LETTERS

At first glimpse, your review appeared to be just a critic's pan of a fan's favorite; however, you made several unreasonable remarks, some of which I cannot leave unchallenged.

"...kvetches together retches together." Clever, but betraying of a prejudice against those who treat any concert as an excuse to party. Sadly, many fans tarnish or even ruin their experiences by indulging to excess--but tell us something new, something that justifies your position as a rock critic. If I want cheap rhetoric, I'll switch to talk radio. (For what it's worth, "kvetch" has five uses as a verb, none of which fit your usage. If you borrow carelessly from a culture, you just come off as a bulvon.)

"...scheme was a compromise [and that's] what they delivered..." Jimmy Page has been called a marketing genius, and he has made many decisions that support that claim. Zeppelin, however, never just "talked the talk," and these boys can still deliver. Calculated or not, a performance that requires frequent trips to the Gatorade (Plant) or the oxygen mask (Page) is clearly not a compromise.

"[Page] looked puffy and bloated..." Did you breathe hard on your binoculars, thinking of that woman with the wine coolers? The man I saw looked healthier than ever--not the rail-thin, weak, drug- and life-abuser who barely survived some Zeppelin tours.

"...labored and dull...which Zeppelin never was." On the contrary, this show was full of surprises: Plant signing "Shake My Tree," the Coverdale/Page tune; a wonderful rendition of The Cure's "Spiderman"; the return of Page's bizarre screaming antenna device; brief glimpses of roots and inspirations, including "Break On Through."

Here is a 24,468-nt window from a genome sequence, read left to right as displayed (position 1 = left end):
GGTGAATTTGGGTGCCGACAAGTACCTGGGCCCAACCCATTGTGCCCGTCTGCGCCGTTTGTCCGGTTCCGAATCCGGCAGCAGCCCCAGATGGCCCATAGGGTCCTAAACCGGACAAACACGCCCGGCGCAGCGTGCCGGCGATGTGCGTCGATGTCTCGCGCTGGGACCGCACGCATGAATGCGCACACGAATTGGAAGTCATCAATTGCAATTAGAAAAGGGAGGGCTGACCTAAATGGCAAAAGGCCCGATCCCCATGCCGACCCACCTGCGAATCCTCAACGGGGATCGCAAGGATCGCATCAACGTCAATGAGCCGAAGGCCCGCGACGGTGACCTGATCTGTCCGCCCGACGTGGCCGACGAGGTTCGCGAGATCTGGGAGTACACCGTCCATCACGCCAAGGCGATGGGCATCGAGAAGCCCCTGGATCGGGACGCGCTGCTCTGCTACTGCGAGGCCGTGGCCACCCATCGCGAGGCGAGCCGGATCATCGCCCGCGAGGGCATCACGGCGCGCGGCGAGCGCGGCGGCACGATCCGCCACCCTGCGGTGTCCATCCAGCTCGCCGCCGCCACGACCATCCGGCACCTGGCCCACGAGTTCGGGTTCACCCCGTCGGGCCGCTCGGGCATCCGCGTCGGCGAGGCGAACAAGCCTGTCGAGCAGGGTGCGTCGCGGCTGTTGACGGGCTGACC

"`Kashmir,' yet another deliberate drone..." What else was it, ever? A bombastic, self-indulgent composition that disproves your contention that Zeppelin was never labored and dull. Granted, it's a great song, one that demonstrates Page's impressive compositional and production skills. The droning, by the way, is typical of music of the Middle East, which, after all, is both the subject of and the inspiration for "Kashmir" (and many others).

"Before seeing the band in 1974 [sic], they'd no doubt downed bottles..." Again, the anti-party theme! Lest you dismiss this diatribe as the ravings of a man suffering from impaired memories, let me assure you that I enjoyed both Zeppelin concerts naturally--mesmerized only by the music and musicians, not controlled substances.

In closing, I cannot begin to imagine what prompted you to attempt to denigrate one of the better shows to hit Denver in the Nineties. Of course, aren't you the same lame-o who opined that Ween was the best band on the bill last Friday night? As in, better than Freedy Johnston (not in my book) and Big Head Todd?! Puhhh-leeez! Don't get me started (again)!

P.S.: Can a music critic's "license" be revoked?
Scott Marshall
Lakewood

Birth of a Notion
Regarding the May 24 Off Limits:
Mayor Webb received the Colorado NARAL PAC endorsement because he has demonstrated a profound commitment to women's right to choose while holding this office. His commitment to ensuring police protection for Denver clinics and medical staff has earned him the right to be supported by Colorado NARAL.

While we regret the reaction of Mary DeGroot to the endorsement decision, the staff of Colorado NARAL have not spent our time abusing Mary DeGroot with colorful metaphors. We have been clear with our members and voters that Mary DeGroot is 100 percent pro-choice.

Colorado NARAL is an organization made up of thousands of pro-choice volunteers and members. It's possible that some individuals may have made negative comments about DeGroot. However, we have people in leadership roles in this organization working in both campaigns.

We urge pro-choice individuals to stay focused on the real challenges to choice, like clinic violence and anti-choice legislation.

Pat Blumenthal, Executive Director
Colorado

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